GM sales would have been even worse without the sale, said Jesse Toprak, executive director of industry analysis for Edmunds.com. Nevertheless, Edmunds expects GM sales to fall in August about 27.5 percent from the year-ago month.
GM unveiled the discounts on Aug. 19. The deals are expected to expire on Sept. 2. GM's original Employee Prices for Everyone sale worked like gangbusters back in 2005, clearing out a big inventory of unsold cars and trucks. It worked so well, Ford and Chrysler were forced to follow suit.
The downside was, sales were depressed for months afterwards, and ever since, sales in the summer months looked puny, compared with the sales spike in the summer of 2005. The experience also reinforced consumers who believe â€" correctly â€" that with very few exceptions, like today's Toyota Prius or the Mini Cooper, nobody pays retail any more.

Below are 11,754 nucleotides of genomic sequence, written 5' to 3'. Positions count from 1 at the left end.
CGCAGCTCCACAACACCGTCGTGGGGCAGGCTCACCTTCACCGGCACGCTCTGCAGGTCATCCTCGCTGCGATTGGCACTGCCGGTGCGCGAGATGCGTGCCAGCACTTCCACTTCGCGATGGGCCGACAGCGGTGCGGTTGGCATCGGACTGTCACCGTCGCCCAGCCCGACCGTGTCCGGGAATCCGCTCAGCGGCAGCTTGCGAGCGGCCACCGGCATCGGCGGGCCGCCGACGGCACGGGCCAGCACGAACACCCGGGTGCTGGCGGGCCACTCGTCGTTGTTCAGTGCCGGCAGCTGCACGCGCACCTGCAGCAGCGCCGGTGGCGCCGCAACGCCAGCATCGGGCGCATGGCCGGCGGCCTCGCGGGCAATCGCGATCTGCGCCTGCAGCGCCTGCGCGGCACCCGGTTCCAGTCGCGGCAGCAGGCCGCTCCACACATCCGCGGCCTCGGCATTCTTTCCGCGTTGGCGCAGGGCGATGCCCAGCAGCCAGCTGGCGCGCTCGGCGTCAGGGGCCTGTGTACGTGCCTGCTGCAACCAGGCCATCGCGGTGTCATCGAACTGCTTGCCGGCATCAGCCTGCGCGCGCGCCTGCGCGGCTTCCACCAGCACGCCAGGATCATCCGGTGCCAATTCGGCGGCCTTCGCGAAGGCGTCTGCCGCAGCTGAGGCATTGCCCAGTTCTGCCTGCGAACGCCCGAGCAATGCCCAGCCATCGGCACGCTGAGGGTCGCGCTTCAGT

For the overall U.S. industry, Edmunds said on Aug. 28 it expected August sales to fall about 14.4 percent from the year-ago month. Year to date through July, sales were about 8.5 million cars and light trucks, down 10.5 percent from the year-ago period, according to AutoData.
Separately, Lehman Brothers auto analyst Brian Johnson put out an even more pessimistic forecast on Aug. 28, predicting U.S. industry sales would fall 19.2 percent from the year-ago month.
Earlier this month, Lehman Brothers cut its 2008 light vehicle sales forecast from 14.4 million to 14 million units. That would be the lowest since 1993.
"The very difficult environment for auto sales continues to take a much heavier toll on the Big Three, which are being hit disproportionately by the consumer's dramatic shift away from traditional trucks towards more fuel efficient vehicles," Johnson said.